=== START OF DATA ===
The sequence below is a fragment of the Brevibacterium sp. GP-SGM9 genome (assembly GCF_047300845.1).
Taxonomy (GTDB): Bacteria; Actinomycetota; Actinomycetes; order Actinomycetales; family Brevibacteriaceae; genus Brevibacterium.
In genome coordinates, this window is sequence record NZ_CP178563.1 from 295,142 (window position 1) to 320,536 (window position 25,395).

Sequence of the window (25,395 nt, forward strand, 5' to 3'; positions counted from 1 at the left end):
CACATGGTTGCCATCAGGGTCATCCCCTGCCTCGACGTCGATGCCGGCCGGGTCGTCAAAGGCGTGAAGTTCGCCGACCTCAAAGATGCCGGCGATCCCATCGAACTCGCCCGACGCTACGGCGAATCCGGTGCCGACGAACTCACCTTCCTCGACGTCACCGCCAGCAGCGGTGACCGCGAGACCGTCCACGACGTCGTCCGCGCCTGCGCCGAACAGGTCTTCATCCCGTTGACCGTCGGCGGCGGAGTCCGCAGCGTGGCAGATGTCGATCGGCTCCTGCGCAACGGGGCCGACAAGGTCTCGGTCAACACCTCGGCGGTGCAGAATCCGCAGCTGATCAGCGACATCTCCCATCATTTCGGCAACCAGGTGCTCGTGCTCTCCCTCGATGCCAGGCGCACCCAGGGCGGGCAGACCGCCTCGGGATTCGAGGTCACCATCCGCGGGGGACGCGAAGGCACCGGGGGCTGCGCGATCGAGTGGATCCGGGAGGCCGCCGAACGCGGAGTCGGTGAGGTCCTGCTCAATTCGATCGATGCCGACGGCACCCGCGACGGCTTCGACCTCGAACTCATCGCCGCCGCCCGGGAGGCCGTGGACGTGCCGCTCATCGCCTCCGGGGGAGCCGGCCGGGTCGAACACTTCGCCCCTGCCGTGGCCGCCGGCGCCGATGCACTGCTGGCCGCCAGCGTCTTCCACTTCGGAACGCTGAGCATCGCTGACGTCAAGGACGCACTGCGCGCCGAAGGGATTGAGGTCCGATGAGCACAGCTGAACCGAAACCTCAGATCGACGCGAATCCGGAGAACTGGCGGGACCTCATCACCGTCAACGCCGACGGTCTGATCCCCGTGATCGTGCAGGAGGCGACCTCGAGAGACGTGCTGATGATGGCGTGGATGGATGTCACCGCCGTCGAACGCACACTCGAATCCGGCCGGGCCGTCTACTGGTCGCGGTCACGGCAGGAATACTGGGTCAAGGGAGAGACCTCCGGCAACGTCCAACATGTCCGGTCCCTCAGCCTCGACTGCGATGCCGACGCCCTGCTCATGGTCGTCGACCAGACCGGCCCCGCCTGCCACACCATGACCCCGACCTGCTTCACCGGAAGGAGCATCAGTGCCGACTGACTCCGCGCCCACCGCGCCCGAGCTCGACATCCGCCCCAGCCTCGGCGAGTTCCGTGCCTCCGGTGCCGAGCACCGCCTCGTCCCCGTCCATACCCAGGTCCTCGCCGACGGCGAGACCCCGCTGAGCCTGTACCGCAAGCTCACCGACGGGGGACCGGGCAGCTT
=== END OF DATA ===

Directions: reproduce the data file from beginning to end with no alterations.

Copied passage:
The sequence below is a fragment of the Brevibacterium sp. GP-SGM9 genome (assembly GCF_047300845.1).
Taxonomy (GTDB): Bacteria; Actinomycetota; Actinomycetes; order Actinomycetales; family Brevibacteriaceae; genus Brevibacterium.
In genome coordinates, this window is sequence record NZ_CP178563.1 from 295,142 (window position 1) to 320,536 (window position 25,395).

Sequence of the window (25,395 nt, forward strand, 5' to 3'; positions counted from 1 at the left end):
CACATGGTTGCCATCAGGGTCATCCCCTGCCTCGACGTCGATGCCGGCCGGGTCGTCAAAGGCGTGAAGTTCGCCGACCTCAAAGATGCCGGCGATCCCATCGAACTCGCCCGACGCTACGGCGAATCCGGTGCCGACGAACTCACCTTCCTCGACGTCACCGCCAGCAGCGGTGACCGCGAGACCGTCCACGACGTCGTCCGCGCCTGCGCCGAACAGGTCTTCATCCCGTTGACCGTCGGCGGCGGAGTCCGCAGCGTGGCAGATGTCGATCGGCTCCTGCGCAACGGGGCCGACAAGGTCTCGGTCAACACCTCGGCGGTGCAGAATCCGCAGCTGATCAGCGACATCTCCCATCATTTCGGCAACCAGGTGCTCGTGCTCTCCCTCGATGCCAGGCGCACCCAGGGCGGGCAGACCGCCTCGGGATTCGAGGTCACCATCCGCGGGGGACGCGAAGGCACCGGGGGCTGCGCGATCGAGTGGATCCGGGAGGCCGCCGAACGCGGAGTCGGTGAGGTCCTGCTCAATTCGATCGATGCCGACGGCACCCGCGACGGCTTCGACCTCGAACTCATCGCCGCCGCCCGGGAGGCCGTGGACGTGCCGCTCATCGCCTCCGGGGGAGCCGGCCGGGTCGAACACTTCGCCCCTGCCGTGGCCGCCGGCGCCGATGCACTGCTGGCCGCCAGCGTCTTCCACTTCGGAACGCTGAGCATCGCTGACGTCAAGGACGCACTGCGCGCCGAAGGGATTGAGGTCCGATGAGCACAGCTGAACCGAAACCTCAGATCGACGCGAATCCGGAGAACTGGCGGGACCTCATCACCGTCAACGCCGACGGTCTGATCCCCGTGATCGTGCAGGAGGCGACCTCGAGAGACGTGCTGATGATGGCGTGGATGGATGTCACCGCCGTCGAACGCACACTCGAATCCGGCCGGGCCGTCTACTGGTCGCGGTCACGGCAGGAATACTGGGTCAAGGGAGAGACCTCCGGCAACGTCCAACATGTCCGGTCCCTCAGCCTCGACTGCGATGCCGACGCCCTGCTCATGGTCGTCGACCAGACCGGCCCCGCCTGCCACACCATGACCCCGACCTGCTTCACCGGAAGGAGCATCAGTGCCGACTGACTCCGCGCCCACCGCGCCCGAGCTCGACATCCGCCCCAGCCTCGGCGAGTTCCGTGCCTCCGGTGCCGAGCACCGCCTCGTCCCCGTCCATACCCAGGTCCTCGCCGACGGCGAGACCCCGCTGAGCCTGTACCGCAAGCTCACCGACGGGGGACCGGGCAGCTT